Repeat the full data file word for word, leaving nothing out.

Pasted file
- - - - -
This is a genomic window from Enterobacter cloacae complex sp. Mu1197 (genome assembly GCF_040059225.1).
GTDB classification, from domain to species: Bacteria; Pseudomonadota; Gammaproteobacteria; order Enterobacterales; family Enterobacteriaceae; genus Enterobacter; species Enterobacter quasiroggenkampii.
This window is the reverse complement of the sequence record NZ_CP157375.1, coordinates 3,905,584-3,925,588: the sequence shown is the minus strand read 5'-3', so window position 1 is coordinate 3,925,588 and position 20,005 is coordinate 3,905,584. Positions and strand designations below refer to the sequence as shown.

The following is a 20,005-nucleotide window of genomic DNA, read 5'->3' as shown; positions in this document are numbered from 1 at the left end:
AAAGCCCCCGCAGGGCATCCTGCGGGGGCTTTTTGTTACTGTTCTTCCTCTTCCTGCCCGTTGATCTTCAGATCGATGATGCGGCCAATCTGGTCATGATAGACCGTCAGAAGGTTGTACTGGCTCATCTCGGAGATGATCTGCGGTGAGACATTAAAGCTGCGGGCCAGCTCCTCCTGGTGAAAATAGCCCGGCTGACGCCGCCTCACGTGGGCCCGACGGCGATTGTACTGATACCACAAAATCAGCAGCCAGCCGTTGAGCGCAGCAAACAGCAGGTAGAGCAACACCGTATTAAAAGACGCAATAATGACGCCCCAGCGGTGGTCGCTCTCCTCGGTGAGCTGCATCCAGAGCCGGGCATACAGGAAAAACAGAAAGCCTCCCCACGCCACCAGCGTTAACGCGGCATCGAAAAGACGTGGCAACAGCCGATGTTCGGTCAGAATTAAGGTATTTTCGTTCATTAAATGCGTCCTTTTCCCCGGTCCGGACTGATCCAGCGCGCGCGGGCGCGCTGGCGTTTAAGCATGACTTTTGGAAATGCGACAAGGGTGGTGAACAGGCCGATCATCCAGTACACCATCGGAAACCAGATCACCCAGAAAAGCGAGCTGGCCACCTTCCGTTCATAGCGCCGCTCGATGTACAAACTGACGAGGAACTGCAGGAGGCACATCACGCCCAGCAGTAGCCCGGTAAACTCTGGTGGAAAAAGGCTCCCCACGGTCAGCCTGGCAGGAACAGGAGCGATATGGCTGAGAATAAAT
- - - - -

This is a genomic window from Enterobacter cloacae complex sp. Mu1197 (genome assembly GCF_040059225.1).
GTDB classification, from domain to species: Bacteria; Pseudomonadota; Gammaproteobacteria; order Enterobacterales; family Enterobacteriaceae; genus Enterobacter; species Enterobacter quasiroggenkampii.
This window is the reverse complement of the sequence record NZ_CP157375.1, coordinates 3,905,584-3,925,588: the sequence shown is the minus strand read 5'-3', so window position 1 is coordinate 3,925,588 and position 20,005 is coordinate 3,905,584. Positions and strand designations below refer to the sequence as shown.

The following is a 20,005-nucleotide window of genomic DNA, read 5'->3' as shown; positions in this document are numbered from 1 at the left end:
AAAGCCCCCGCAGGGCATCCTGCGGGGGCTTTTTGTTACTGTTCTTCCTCTTCCTGCCCGTTGATCTTCAGATCGATGATGCGGCCAATCTGGTCATGATAGACCGTCAGAAGGTTGTACTGGCTCATCTCGGAGATGATCTGCGGTGAGACATTAAAGCTGCGGGCCAGCTCCTCCTGGTGAAAATAGCCCGGCTGACGCCGCCTCACGTGGGCCCGACGGCGATTGTACTGATACCACAAAATCAGCAGCCAGCCGTTGAGCGCAGCAAACAGCAGGTAGAGCAACACCGTATTAAAAGACGCAATAATGACGCCCCAGCGGTGGTCGCTCTCCTCGGTGAGCTGCATCCAGAGCCGGGCATACAGGAAAAACAGAAAGCCTCCCCACGCCACCAGCGTTAACGCGGCATCGAAAAGACGTGGCAACAGCCGATGTTCGGTCAGAATTAAGGTATTTTCGTTCATTAAATGCGTCCTTTTCCCCGGTCCGGACTGATCCAGCGCGCGCGGGCGCGCTGGCGTTTAAGCATGACTTTTGGAAATGCGACAAGGGTGGTGAACAGGCCGATCATCCAGTACACCATCGGAAACCAGATCACCCAGAAAAGCGAGCTGGCCACCTTCCGTTCATAGCGCCGCTCGATGTACAAACTGACGAGGAACTGCAGGAGGCACATCACGCCCAGCAGTAGCCCGGTAAACTCTGGTGGAAAAAGGCTCCCCACGGTCAGCCTGGCAGGAACAGGAGCGATATGGCTGAGAATAAAT